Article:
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Choosing what to study

Six reasons to study Physics & Astronomy

For those considering a degree in Physics & Astronomy but need further convincing, we lend our expertise. Here are six compelling reasons to study this subject area.

Large white sheet with lots of physics equations written in black

1. Career opportunities

Physicists need not stick to their subject too closely; graduates go into diverse roles in a wide variety of disciplines and industries. You could be a mathematician or engineer in any area from telecommunications to cryogenics. Explore the universe, develop laser technology, solve a world energy crisis – and so on and so forth.

2. Graduate prospects

The graduate prospects for the top universities in the Physics & Astronomy subject league table are pretty high. This means it's very likely you'll enter into professional-level employment or further study within six months after finishing your undergraduate degree.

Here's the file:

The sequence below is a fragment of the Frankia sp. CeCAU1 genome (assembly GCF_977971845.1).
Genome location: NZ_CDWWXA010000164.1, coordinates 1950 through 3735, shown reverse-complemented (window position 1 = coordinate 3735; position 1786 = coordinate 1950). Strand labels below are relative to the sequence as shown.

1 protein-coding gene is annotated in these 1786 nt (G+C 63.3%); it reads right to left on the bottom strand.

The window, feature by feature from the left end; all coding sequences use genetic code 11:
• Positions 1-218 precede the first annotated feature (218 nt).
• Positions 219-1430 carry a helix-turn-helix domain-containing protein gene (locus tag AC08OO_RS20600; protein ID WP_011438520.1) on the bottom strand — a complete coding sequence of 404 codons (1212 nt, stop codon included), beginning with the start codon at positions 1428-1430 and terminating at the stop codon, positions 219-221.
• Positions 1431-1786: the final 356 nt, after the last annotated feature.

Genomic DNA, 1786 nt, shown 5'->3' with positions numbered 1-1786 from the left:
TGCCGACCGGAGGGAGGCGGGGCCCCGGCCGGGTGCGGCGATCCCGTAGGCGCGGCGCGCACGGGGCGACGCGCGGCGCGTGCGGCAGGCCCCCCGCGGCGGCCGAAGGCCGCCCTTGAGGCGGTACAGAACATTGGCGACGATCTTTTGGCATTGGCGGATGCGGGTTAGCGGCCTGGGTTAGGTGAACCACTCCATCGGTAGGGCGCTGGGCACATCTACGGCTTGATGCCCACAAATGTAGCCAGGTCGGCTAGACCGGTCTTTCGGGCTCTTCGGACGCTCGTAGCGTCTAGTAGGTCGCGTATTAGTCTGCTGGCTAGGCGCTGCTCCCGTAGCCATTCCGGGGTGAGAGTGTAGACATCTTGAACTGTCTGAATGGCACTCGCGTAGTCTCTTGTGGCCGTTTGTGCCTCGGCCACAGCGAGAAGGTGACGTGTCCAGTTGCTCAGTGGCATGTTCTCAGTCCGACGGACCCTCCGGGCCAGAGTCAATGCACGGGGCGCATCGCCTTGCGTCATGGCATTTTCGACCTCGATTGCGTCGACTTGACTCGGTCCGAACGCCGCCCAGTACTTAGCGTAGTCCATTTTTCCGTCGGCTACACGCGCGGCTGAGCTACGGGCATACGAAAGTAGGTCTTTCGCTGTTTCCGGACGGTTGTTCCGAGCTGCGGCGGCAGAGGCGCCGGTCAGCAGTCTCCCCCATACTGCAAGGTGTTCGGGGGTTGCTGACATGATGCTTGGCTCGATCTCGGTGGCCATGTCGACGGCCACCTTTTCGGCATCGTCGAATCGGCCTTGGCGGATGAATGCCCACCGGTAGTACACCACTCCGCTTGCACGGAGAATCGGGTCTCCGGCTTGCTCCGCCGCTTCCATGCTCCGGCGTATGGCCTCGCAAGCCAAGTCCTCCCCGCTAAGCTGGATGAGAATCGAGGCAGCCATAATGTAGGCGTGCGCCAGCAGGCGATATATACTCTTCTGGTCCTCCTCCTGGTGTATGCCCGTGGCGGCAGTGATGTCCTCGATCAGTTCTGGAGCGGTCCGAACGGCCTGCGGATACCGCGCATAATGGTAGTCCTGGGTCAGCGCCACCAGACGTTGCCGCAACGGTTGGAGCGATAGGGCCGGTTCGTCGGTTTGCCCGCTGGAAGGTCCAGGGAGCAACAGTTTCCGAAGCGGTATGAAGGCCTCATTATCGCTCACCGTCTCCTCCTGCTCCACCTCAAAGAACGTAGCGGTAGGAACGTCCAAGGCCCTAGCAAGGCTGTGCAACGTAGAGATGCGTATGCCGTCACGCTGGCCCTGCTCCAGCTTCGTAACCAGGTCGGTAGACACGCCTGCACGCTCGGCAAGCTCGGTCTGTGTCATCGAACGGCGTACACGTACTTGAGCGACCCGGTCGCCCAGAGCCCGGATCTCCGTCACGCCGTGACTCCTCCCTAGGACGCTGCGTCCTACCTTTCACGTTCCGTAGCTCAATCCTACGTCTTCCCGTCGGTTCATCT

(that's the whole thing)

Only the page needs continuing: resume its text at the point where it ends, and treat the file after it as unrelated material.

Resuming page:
3. Work overseas

Quite a few courses include a year in industry, and many placements can be taken abroad. For most this will be in English speaking countries such as Ireland or the USA, but if you also speak a foreign language, the possibilities go further. 

4. Transferable skills

Knowledge of the universe and how to research it offers skills that can be applied in numerous contexts. Skills you’ll develop include critical thinking, problem-solving, organisation and research, all of which make you very attractive to employers across different sectors and industries.

5. Course combinations

A degree in this area is versatile, so can be studied alongside a number of relevant subject areas. Dual honours courses include options such as physics with mathematics or business studies, or astronomy, space science and astrophysics.

6. Postgraduate studies

There are many postgraduate opportunities for those who wish to explore academia further. MSc, MPhil and PhD options range from courses in astronomy instrumentation to molecular modelling.

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